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Tortured Subjects: Pain, Truth, and the Body in Early Modern France

Tortured Subjects: Pain, Truth, and the Body in Early Modern France

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Tortured Subjects: Pain, Truth, and the Body in Early Modern France

Justifying Torture via Religion and Science

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Torture was not imposed as a form of punishment - indeed, the rules specifically forbade punishment in the form of torture. The fact that it could be imposed as a means to elicit truth depended upon the assumption that pain could produce benefits for the sufferer. At times, these benefits were framed in religious language. Over time, however, the religious justifications receded into the background and more secular rationales were offered. Suspects were obligated to tell the truth, not as a duty to God or their soul, but instead because of their duty to society or even to truth itself.

Gradually, even science was employed as a justification, albeit metaphorically. Judges cast themselves in the role of a surgeon, who is forced to excise diseased flesh from a patient for the sake of the health of the whole body - regardless of the interim pain it caused (it must be remembered that anesthetics were not common at the time). Because law served the needs of the whole of society and not the needs of individuals, such a metaphor was appealing to many people.

The move away from religious language, however, also served to remove the primary pillars upon which the use of torture was justified. Philosophes, the social and political critics whose work helped institute the French Revolution and the Enlightenment, attacked the use of torture by attacking the original religious explanations - abolitionists argued against each of the basic assumptions which originally supported torture.

    The loss of the Christian consequences of truth - in effect, a kind of desacrelization of the truth - removed torture from a set of practices seen to engage the supernatural. With the loss of the association of torture, truth, and the divine, torture was deprived of a vital part of its intellectual foundation, and truth increasingly was constructed as a secular reality expressed through the limited notion of evidence.

Why were the philosophes attracted to the case of torture in the legal system? It wasn't because tortue was constantly used. On the contrary, torture was employed relatively rarely and the rate was declining over time. Torture was also most commonly used on members of the lower classes, people the philosophes did not have much contact with.

The primary reason seems to have been because torture was a symbol for many of the other political problems in society. And, because the average person doesn't like pain too much, it was an easy issue to rally others around.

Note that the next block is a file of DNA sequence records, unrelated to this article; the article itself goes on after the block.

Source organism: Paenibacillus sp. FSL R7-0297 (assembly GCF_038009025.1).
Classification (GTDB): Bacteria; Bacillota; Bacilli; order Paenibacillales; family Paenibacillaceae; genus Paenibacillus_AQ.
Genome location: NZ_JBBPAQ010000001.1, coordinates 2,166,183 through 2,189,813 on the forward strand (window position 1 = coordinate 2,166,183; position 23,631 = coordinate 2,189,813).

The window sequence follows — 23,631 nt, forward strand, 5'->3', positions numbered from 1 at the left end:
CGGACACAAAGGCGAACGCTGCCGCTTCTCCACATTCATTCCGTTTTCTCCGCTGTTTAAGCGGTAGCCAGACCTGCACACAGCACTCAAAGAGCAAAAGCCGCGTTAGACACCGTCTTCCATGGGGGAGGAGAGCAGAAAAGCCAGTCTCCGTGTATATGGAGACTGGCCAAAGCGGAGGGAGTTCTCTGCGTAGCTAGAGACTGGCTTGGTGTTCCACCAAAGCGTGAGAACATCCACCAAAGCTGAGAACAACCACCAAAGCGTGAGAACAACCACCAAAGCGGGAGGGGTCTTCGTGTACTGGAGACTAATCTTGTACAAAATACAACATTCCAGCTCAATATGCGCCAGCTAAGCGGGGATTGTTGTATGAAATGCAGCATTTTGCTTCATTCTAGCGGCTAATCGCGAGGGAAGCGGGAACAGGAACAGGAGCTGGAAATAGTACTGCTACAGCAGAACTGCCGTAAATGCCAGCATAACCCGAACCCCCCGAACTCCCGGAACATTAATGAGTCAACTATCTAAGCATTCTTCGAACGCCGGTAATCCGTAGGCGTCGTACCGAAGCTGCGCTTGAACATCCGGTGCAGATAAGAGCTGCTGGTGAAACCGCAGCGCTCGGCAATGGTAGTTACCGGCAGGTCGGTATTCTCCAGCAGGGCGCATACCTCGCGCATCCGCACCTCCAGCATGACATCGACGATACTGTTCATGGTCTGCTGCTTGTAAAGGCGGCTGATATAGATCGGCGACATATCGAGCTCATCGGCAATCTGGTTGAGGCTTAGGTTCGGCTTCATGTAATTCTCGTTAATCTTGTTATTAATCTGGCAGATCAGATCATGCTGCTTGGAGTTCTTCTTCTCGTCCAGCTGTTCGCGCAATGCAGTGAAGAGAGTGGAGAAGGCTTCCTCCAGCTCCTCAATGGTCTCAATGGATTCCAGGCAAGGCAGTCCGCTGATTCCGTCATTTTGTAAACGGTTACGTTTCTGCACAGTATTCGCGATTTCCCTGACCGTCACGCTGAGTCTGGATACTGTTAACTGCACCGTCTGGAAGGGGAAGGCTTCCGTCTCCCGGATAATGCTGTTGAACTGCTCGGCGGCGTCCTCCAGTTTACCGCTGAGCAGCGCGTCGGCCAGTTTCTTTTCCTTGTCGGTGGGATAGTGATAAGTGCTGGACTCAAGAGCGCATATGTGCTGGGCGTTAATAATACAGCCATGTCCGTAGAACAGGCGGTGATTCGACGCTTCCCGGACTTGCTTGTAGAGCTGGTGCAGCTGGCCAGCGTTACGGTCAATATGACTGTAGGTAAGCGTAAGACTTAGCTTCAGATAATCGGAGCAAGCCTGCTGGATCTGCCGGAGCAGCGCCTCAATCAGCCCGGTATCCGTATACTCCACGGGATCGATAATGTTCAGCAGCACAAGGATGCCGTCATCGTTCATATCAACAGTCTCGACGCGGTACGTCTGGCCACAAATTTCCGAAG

In the writings of the philosophes, torture and pain were transformed from an ostensibly religious and spiritual experience to a form of extreme degradation. It was treated as a violation of the rights of citizens and a danger both to individuals and to society as a whole. This was political dynamite at the time, because it rested on the premise that people were free citizens, not "subjects" of a monarch who could do whatever he wanted, whenever he wanted.

Does this really matter? Is this anything more than a bit of arcane information about the distant past? Yes, it is - the critiques of the philosophes are, in many ways, part of the foundation of the society we currently have. Their arguments about human will and the necessity of the dignity of the individual are things we all take for granted today. Learning about the uses of torture in early modern France isn't just informative about history and religion, but also about ourselves as well.

Tortured Subjects: Pain, Truth, Body
Tortured Subjects: Pain, Truth, and the Body in Early Modern France

Silverman's study is undermined a bit at the end when she engages in a brief but inexplicable polemic against the philosophes and the Enlightenment, accusing them of elitism and of not really caring about the victims of torture. It is true that they were rather elitist - but large cultural shifts often depend upon the writings of some "elite" before the ideas are adopted by the general masses (especially in the past, when literacy was less common). Silverman's implication that the Enlightenment - and by extension our current society - are therefore lacking falls rather flat, especially in light of her failure to provide any positive counter-suggestions.

But that represents only a small section at the very end of the book. Aside from the fact that, like most academically oriented books, it contains a bit more detail than some regular readers may want to go through, this book does an excellent job in exploring the political, social and religious reasons why torture was used in Europe, and then why it was later abandoned. If these questions interest you, then you can learn a lot here and should consider getting it.

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